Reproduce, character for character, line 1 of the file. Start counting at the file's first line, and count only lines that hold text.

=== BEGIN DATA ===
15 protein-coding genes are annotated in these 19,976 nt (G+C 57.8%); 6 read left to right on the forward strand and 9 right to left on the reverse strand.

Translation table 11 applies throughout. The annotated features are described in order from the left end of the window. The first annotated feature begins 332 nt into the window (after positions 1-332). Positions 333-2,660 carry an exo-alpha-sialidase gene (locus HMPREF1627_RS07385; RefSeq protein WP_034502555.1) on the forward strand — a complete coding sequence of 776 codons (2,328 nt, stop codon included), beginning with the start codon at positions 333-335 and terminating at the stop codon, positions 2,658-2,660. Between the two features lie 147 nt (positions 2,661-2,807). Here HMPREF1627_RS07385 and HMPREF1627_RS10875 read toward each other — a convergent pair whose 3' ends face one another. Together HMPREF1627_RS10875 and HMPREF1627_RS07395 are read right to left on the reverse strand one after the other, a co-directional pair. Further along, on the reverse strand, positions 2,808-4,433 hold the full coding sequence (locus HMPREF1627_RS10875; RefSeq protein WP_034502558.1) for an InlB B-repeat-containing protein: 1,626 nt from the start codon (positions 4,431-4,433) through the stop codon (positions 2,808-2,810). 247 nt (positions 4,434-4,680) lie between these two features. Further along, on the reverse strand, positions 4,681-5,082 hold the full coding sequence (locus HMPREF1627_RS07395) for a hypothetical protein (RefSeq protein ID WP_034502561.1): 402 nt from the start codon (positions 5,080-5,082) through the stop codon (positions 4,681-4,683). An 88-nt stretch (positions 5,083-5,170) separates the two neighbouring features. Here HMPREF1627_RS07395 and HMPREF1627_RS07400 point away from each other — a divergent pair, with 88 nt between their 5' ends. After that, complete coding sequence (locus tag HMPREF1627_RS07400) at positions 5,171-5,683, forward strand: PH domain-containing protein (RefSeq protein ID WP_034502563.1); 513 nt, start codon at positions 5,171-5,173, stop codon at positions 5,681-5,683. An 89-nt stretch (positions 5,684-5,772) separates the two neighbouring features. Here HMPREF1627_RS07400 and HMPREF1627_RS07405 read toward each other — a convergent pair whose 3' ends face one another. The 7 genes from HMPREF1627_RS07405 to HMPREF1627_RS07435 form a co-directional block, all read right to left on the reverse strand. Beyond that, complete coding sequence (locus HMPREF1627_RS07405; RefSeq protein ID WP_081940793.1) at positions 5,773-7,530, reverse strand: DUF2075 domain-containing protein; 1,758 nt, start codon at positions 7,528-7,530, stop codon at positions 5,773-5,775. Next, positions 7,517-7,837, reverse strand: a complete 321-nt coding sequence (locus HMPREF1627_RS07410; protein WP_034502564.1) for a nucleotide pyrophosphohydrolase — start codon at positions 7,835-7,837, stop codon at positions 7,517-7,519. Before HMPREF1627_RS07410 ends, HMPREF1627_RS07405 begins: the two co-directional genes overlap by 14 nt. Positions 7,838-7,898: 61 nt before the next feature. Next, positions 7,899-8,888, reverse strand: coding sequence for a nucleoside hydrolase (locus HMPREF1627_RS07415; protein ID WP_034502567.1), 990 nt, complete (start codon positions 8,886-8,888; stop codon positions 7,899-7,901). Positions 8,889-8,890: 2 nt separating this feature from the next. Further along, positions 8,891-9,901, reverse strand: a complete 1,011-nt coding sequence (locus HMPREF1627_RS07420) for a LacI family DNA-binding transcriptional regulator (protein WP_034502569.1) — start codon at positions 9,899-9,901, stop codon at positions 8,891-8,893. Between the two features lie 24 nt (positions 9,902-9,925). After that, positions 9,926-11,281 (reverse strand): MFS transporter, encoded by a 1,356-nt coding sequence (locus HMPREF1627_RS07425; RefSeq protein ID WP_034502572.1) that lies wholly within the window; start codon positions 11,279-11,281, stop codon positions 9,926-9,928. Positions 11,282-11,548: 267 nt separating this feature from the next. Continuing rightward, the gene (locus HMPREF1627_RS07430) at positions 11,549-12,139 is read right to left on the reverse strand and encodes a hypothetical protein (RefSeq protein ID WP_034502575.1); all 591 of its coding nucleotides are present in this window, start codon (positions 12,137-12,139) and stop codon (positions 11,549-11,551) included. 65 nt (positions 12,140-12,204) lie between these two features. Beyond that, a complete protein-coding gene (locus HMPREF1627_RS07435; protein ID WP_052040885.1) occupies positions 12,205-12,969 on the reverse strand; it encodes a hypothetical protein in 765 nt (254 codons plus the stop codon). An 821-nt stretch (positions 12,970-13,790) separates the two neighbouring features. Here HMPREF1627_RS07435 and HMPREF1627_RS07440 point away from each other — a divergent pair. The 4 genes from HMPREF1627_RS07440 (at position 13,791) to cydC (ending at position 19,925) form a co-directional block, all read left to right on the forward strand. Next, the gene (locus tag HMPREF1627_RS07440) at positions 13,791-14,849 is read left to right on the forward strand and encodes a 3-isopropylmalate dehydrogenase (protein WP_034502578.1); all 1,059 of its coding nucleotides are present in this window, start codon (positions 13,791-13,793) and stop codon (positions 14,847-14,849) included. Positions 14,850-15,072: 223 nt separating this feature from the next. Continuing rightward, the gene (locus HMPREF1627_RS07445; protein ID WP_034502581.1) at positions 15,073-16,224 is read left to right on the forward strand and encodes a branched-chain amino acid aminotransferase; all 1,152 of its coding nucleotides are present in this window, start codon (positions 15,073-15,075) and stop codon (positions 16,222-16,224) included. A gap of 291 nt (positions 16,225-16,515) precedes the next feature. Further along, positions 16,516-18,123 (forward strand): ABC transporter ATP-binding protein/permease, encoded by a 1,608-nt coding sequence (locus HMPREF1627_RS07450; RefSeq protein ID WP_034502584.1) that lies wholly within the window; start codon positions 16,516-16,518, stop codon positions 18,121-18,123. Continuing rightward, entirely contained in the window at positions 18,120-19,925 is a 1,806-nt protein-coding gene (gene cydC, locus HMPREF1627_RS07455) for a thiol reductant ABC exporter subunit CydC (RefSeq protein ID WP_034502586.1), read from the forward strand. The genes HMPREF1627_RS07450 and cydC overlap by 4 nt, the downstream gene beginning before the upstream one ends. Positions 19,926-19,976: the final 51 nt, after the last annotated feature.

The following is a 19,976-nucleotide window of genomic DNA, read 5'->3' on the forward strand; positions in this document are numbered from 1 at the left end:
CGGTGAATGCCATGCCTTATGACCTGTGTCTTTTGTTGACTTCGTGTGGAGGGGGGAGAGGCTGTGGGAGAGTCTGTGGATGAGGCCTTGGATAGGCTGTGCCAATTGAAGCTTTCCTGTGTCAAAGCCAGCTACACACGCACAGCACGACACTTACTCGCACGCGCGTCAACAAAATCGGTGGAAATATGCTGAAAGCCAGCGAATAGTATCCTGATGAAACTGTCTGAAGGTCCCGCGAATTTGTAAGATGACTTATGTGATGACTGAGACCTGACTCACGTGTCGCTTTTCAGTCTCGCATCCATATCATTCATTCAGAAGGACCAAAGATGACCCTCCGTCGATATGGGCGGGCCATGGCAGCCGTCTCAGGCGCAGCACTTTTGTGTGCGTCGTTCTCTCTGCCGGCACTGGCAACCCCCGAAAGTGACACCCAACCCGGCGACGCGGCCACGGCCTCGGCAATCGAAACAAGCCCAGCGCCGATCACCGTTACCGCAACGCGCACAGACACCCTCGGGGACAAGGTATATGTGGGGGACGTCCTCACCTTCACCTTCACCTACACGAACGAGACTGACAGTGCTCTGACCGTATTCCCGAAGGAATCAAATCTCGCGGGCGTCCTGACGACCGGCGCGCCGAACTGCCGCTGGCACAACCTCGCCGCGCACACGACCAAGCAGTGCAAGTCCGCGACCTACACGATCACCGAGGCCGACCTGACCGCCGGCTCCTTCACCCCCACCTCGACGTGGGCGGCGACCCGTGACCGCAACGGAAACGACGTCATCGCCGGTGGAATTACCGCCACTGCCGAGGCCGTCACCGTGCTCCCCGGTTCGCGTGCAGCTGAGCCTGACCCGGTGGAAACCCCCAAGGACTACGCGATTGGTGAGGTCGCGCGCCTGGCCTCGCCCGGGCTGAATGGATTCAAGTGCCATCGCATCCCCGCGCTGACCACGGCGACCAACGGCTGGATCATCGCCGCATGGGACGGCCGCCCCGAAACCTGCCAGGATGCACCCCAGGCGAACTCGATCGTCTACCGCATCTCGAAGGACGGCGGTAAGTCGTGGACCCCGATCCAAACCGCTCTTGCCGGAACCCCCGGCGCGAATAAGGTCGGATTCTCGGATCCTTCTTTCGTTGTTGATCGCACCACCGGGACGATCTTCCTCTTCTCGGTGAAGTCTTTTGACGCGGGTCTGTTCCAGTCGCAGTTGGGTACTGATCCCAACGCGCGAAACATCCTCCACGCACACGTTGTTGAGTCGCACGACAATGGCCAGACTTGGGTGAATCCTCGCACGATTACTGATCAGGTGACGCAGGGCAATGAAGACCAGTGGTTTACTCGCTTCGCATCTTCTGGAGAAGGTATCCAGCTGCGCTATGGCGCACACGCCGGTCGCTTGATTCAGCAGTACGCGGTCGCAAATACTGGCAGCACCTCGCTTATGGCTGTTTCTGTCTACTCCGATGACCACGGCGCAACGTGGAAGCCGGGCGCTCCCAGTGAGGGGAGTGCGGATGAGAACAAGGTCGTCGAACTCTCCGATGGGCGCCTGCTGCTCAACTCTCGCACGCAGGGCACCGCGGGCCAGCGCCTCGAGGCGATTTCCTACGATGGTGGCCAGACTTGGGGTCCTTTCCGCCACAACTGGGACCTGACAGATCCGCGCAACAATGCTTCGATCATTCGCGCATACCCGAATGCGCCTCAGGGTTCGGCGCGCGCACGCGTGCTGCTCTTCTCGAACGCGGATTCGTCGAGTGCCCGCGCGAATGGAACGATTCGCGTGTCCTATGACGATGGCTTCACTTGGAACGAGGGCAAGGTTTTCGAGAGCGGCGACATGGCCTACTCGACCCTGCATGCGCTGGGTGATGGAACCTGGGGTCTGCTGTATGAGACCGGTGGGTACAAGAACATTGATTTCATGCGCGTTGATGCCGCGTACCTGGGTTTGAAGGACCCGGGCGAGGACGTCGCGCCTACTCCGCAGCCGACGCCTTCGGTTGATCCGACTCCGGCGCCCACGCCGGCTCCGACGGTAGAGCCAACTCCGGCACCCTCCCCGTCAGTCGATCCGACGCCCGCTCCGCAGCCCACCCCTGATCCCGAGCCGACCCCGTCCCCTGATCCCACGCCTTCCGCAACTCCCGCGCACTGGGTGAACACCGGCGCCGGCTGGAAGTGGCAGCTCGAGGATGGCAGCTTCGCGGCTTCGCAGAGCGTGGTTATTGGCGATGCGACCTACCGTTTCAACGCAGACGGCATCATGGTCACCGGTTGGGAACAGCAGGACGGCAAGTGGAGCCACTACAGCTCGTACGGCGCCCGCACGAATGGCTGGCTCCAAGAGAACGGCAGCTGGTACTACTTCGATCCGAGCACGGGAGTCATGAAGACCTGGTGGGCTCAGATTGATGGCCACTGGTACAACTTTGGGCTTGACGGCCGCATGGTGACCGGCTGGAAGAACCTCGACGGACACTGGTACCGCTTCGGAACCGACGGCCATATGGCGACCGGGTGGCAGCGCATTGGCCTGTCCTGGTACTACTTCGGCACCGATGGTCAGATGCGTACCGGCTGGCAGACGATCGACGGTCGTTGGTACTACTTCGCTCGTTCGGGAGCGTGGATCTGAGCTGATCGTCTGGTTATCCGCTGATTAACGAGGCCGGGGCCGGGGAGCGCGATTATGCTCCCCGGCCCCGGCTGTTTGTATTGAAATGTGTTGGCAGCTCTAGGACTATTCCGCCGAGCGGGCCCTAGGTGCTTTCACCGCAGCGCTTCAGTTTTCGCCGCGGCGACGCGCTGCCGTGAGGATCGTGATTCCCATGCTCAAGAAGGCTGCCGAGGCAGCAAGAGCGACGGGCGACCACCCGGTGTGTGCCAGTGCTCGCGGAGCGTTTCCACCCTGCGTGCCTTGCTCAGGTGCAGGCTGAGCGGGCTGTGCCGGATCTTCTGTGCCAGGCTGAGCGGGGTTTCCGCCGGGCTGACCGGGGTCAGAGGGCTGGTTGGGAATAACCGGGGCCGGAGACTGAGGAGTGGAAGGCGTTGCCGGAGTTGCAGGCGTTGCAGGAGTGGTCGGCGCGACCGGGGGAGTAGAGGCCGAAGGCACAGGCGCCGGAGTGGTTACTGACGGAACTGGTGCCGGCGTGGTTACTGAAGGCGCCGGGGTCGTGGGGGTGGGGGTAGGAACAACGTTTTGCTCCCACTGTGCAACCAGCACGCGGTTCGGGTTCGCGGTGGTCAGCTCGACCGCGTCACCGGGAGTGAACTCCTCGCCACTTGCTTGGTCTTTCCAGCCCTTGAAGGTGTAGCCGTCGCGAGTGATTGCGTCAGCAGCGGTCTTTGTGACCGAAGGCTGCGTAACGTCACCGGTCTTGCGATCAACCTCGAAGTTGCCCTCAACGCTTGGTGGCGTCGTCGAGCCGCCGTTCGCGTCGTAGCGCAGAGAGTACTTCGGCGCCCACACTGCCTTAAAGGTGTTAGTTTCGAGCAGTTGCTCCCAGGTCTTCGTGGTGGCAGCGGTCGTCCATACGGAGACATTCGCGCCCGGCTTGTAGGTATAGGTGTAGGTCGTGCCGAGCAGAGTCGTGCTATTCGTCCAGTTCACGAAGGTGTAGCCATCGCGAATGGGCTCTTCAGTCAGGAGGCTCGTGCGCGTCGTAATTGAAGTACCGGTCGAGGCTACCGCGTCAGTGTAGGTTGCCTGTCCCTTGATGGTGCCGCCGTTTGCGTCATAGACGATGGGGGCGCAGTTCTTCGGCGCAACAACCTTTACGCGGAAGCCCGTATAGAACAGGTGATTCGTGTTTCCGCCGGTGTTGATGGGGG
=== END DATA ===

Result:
15 protein-coding genes are annotated in these 19,976 nt (G+C 57.8%); 6 read left to right on the forward strand and 9 right to left on the reverse strand.